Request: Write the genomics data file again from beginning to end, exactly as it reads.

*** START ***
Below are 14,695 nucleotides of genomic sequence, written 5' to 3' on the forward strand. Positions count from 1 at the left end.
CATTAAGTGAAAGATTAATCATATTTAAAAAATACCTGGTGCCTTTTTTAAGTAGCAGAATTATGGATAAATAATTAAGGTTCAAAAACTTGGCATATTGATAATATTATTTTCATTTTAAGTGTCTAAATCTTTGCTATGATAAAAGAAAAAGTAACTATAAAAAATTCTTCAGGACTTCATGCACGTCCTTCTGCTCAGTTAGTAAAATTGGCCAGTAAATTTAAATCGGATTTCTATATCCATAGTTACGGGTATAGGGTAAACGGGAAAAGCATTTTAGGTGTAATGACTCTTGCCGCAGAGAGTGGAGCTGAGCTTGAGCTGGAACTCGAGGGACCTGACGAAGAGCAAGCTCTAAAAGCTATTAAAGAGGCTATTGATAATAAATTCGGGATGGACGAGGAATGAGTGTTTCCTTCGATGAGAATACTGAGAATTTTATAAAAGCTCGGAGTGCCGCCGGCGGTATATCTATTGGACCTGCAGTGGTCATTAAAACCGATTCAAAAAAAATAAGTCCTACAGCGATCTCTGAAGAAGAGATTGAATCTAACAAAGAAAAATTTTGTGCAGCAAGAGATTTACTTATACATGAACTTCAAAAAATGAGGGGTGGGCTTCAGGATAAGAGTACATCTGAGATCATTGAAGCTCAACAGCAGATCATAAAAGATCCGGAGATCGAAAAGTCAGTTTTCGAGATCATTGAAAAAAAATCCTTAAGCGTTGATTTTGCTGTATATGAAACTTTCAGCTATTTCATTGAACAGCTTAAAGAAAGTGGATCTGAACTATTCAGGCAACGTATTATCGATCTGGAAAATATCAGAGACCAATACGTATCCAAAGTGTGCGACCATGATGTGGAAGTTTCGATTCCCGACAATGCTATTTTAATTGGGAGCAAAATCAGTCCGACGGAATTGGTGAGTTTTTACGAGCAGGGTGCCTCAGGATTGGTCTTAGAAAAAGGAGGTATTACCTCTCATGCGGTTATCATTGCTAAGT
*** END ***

Below are 14,695 nucleotides of genomic sequence, written 5' to 3' on the forward strand. Positions count from 1 at the left end.
CATTAAGTGAAAGATTAATCATATTTAAAAAATACCTGGTGCCTTTTTTAAGTAGCAGAATTATGGATAAATAATTAAGGTTCAAAAACTTGGCATATTGATAATATTATTTTCATTTTAAGTGTCTAAATCTTTGCTATGATAAAAGAAAAAGTAACTATAAAAAATTCTTCAGGACTTCATGCACGTCCTTCTGCTCAGTTAGTAAAATTGGCCAGTAAATTTAAATCGGATTTCTATATCCATAGTTACGGGTATAGGGTAAACGGGAAAAGCATTTTAGGTGTAATGACTCTTGCCGCAGAGAGTGGAGCTGAGCTTGAGCTGGAACTCGAGGGACCTGACGAAGAGCAAGCTCTAAAAGCTATTAAAGAGGCTATTGATAATAAATTCGGGATGGACGAGGAATGAGTGTTTCCTTCGATGAGAATACTGAGAATTTTATAAAAGCTCGGAGTGCCGCCGGCGGTATATCTATTGGACCTGCAGTGGTCATTAAAACCGATTCAAAAAAAATAAGTCCTACAGCGATCTCTGAAGAAGAGATTGAATCTAACAAAGAAAAATTTTGTGCAGCAAGAGATTTACTTATACATGAACTTCAAAAAATGAGGGGTGGGCTTCAGGATAAGAGTACATCTGAGATCATTGAAGCTCAACAGCAGATCATAAAAGATCCGGAGATCGAAAAGTCAGTTTTCGAGATCATTGAAAAAAAATCCTTAAGCGTTGATTTTGCTGTATATGAAACTTTCAGCTATTTCATTGAACAGCTTAAAGAAAGTGGATCTGAACTATTCAGGCAACGTATTATCGATCTGGAAAATATCAGAGACCAATACGTATCCAAAGTGTGCGACCATGATGTGGAAGTTTCGATTCCCGACAATGCTATTTTAATTGGGAGCAAAATCAGTCCGACGGAATTGGTGAGTTTTTACGAGCAGGGTGCCTCAGGATTGGTCTTAGAAAAAGGAGGTATTACCTCTCATGCGGTTATCATTGCTAAGT